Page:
Even after almost one century of its discovery, the atomic nucleus still remains enigmatic! The nucleons in the nucleus are strongly bound, and therefore the nucleus is very reluctant to reveal its secrets so easily. It has to be hammered hard to break into its solid defense – and that is exactly what the experimental nuclear physicists try to do all the time – hit it hard with ‘energetic’ projectiles (light ions like proton, He++ as well as heavy ions like O6,7+, Ne7,8+, etc. ) , detect the observable ‘bruises’ of the collision with innovative ‘detectors’, and interpret the result to find out the secrets of the nucleus.
At VECC, such studies are being carried out for the past three decades using K130 cyclotron. Main research areas covered with K130 cyclotron are: Elastic and inelastic scattering, direct and pre-equilibrium reactions, fusion-fission dynamics, intermediate mass fragment emission, nuclear orbiting/quasi-molecular resonance, gamma-ray spectroscopy and nuclear structure, giant resonance, nuclear Bremsstrahlung, resonance particle spectroscopy, external modification of nuclear decay rate, etc.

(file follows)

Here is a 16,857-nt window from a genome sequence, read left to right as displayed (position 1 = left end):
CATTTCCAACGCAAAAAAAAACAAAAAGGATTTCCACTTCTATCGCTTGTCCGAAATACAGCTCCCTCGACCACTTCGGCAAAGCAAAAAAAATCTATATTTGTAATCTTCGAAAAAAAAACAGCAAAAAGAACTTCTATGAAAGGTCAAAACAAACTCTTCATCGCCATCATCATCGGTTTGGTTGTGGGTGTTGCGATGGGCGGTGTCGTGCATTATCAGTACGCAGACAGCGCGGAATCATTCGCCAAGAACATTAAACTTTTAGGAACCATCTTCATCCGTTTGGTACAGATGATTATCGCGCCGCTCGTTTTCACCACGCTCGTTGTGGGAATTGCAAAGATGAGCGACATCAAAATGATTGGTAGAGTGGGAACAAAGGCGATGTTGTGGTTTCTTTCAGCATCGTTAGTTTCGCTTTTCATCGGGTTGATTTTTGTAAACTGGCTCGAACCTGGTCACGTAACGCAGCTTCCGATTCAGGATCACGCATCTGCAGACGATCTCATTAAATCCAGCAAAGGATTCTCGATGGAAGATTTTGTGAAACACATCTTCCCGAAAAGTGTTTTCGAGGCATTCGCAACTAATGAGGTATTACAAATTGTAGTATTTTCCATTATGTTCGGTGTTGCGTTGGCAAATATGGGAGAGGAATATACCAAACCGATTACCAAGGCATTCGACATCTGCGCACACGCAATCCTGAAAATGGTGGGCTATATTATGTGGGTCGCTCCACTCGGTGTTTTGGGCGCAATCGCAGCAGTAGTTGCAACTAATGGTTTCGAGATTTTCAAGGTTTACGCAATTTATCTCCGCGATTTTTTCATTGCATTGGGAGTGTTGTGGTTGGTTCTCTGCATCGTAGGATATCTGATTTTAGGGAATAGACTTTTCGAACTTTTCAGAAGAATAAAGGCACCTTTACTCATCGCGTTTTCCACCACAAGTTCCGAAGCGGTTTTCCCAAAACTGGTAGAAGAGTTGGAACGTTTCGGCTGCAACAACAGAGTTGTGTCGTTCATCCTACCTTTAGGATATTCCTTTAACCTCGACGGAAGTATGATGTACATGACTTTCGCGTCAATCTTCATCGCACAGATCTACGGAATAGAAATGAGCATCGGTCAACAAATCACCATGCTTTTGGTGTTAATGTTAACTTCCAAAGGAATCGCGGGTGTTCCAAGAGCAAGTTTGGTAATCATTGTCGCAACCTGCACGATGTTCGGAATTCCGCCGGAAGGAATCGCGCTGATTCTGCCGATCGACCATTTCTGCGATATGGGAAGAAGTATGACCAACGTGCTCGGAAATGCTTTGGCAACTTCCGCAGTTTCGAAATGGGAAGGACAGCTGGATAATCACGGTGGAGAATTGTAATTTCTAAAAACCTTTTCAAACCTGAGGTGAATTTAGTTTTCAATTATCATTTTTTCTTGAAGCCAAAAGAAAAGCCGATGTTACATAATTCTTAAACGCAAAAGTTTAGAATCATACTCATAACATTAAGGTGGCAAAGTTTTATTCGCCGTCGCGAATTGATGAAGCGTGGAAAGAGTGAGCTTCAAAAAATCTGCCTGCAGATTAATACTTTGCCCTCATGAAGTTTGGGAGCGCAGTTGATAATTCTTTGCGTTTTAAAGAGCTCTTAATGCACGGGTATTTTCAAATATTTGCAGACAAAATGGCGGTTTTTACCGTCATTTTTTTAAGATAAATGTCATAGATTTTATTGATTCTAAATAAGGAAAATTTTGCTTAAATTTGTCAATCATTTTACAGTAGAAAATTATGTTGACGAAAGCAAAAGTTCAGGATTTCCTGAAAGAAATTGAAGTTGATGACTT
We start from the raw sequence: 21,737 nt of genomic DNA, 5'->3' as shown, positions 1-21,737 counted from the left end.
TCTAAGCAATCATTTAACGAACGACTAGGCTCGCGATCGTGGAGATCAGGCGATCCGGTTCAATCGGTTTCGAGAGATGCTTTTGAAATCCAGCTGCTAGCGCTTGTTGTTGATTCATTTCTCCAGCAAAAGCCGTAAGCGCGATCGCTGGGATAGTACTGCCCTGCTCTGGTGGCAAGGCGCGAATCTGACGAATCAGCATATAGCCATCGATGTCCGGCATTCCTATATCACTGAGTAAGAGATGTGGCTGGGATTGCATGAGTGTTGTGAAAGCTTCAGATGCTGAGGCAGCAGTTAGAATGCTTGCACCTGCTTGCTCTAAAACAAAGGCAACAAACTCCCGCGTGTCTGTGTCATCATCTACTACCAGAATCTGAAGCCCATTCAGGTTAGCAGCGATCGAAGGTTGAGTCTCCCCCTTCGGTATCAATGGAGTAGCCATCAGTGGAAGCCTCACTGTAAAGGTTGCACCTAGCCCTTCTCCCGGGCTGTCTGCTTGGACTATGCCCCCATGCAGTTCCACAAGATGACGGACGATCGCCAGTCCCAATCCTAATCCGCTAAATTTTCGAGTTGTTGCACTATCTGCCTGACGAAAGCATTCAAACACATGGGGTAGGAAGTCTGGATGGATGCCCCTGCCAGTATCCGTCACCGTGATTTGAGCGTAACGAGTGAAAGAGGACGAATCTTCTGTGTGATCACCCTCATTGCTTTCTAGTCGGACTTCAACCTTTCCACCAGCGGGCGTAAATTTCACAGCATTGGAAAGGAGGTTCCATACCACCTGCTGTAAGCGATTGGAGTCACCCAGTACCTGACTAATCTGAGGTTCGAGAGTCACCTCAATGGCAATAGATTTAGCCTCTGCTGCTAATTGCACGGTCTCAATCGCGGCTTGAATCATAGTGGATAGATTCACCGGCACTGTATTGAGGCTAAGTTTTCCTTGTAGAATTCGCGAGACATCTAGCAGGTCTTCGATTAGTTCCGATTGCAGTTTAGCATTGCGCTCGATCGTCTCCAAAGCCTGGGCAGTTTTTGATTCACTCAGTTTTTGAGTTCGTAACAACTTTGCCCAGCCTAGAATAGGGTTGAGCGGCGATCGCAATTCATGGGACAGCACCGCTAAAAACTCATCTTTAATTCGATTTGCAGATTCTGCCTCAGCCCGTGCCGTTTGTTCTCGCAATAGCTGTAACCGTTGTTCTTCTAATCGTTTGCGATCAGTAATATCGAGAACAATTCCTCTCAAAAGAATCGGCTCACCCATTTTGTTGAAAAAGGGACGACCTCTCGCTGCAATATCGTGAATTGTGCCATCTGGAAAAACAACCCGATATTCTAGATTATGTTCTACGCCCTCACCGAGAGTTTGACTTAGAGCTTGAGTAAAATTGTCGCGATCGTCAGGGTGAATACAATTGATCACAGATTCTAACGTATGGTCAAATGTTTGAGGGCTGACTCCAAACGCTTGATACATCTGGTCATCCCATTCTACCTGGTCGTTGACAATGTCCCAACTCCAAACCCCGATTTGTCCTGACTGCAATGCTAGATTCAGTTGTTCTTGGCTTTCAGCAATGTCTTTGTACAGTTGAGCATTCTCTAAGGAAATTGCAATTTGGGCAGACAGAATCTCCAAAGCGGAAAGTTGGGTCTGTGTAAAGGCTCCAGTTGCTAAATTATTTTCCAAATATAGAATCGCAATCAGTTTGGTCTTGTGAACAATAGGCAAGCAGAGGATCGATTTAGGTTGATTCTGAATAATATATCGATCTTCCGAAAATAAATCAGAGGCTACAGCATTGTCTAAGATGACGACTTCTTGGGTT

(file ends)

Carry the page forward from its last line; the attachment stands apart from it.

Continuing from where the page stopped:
We are currently at the doorstep of opening another new and exciting chapter! As soon as the new K500 superconducting cyclotron (typical beam energy ~ 5 – 50 MeV/nucleon or more) is operational, it will open up new and challenging opportunities for carrying out pioneering research in the areas of current interest (i.e., hot nuclei, multi-fragmentation and nuclear liquid-gas phase transition, giant resonances, collectivity and temperature, isospin physics and nuclear equation of state, structure of particle unbound resonances, structure of exotic nuclei etc., to mention a few. Presently, several new, large, state-of-art detector systems and general users’ facilities such as Segmented Horizontal Axis Reaction Chamber (SHARC), 4-pi charged particle detector array, Large Area Modular BaF2 Detector Array (LAMBDA), 4-pi neutron multiplicity detector, neutron time-of-flight detector array, ion trap, etc are being developed (some of them are already commissioned, others are nearing completion) by VECC under the aegis of superconducting cyclotron utilisation project. In the next phase, these detector systems will be augmented with the addition of new features.